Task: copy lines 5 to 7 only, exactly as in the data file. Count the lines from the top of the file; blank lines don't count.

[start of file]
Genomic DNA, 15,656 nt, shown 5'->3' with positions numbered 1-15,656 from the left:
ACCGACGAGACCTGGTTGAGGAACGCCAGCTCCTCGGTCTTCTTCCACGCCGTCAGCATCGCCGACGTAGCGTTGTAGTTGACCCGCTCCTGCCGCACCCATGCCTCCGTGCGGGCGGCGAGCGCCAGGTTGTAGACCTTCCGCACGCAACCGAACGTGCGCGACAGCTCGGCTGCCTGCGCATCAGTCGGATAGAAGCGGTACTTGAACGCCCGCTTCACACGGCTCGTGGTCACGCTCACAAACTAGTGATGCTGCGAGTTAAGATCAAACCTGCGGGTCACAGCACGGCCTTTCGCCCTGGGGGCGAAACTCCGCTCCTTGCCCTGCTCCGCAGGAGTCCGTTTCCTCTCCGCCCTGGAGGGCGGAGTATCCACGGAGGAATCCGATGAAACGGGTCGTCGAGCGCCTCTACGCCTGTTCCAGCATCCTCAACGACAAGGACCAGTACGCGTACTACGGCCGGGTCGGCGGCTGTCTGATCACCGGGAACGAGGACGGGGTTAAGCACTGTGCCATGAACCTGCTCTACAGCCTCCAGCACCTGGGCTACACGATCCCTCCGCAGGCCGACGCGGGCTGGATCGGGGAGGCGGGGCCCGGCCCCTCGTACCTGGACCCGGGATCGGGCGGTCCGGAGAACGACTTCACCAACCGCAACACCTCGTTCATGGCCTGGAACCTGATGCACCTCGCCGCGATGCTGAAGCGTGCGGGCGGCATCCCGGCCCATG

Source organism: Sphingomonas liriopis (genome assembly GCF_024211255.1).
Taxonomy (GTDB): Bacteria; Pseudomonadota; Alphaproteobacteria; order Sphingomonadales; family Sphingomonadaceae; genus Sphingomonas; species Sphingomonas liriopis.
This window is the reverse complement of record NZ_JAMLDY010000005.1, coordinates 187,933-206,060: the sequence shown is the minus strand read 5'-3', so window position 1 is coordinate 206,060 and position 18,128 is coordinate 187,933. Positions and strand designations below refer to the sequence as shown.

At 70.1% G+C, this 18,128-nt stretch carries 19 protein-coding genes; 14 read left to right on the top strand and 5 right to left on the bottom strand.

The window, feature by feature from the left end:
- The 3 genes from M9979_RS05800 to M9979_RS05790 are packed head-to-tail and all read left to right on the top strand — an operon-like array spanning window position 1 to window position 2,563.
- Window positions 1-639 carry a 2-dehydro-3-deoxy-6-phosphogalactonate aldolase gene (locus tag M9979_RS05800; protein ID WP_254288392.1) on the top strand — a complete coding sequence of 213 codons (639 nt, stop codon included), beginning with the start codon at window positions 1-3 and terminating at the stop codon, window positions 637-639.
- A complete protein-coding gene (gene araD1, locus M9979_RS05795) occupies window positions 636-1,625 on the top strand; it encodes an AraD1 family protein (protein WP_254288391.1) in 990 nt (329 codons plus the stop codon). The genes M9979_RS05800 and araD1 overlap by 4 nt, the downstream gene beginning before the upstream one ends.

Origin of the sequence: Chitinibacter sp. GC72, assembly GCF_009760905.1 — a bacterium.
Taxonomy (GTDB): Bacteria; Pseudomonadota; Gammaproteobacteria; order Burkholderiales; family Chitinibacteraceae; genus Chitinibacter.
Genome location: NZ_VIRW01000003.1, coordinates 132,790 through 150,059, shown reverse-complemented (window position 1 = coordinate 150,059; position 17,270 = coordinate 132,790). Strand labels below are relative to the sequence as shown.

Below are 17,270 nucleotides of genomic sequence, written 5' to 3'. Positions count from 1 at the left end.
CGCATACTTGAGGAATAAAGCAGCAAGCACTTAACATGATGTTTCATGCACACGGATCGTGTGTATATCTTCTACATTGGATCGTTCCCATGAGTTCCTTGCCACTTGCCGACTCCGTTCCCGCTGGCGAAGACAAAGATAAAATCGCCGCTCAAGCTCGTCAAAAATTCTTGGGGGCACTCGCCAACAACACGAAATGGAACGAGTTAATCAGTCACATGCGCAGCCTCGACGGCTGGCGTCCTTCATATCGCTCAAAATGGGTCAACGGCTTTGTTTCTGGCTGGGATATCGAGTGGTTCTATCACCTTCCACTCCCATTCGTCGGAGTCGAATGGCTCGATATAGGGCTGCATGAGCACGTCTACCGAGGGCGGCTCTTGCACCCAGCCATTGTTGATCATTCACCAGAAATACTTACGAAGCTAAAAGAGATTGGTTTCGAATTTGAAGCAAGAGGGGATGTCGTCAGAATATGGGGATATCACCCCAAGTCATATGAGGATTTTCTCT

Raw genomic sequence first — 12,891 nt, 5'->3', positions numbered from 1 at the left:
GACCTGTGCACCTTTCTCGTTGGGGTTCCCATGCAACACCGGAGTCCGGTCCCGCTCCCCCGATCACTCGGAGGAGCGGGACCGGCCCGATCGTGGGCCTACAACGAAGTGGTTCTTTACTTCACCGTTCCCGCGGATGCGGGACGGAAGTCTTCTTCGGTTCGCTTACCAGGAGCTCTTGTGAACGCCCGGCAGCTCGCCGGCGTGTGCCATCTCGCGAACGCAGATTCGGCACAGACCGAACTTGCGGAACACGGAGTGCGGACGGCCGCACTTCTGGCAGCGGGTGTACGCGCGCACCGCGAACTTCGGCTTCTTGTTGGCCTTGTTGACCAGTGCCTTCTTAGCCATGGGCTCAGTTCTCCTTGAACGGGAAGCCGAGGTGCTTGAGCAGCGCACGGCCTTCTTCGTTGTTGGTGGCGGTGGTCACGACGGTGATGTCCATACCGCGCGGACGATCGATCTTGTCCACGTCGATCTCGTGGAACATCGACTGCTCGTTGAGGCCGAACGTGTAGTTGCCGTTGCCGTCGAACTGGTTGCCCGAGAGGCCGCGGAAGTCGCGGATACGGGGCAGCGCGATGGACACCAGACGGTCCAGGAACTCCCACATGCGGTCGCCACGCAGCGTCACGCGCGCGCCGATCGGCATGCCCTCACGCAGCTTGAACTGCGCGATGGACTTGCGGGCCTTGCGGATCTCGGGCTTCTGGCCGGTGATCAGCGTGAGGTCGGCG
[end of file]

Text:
This window is the reverse complement of record NZ_JAMLDY010000005.1, coordinates 187,933-206,060: the sequence shown is the minus strand read 5'-3', so window position 1 is coordinate 206,060 and position 18,128 is coordinate 187,933. Positions and strand designations below refer to the sequence as shown.

At 70.1% G+C, this 18,128-nt stretch carries 19 protein-coding genes; 14 read left to right on the top strand and 5 right to left on the bottom strand.

The window, feature by feature from the left end: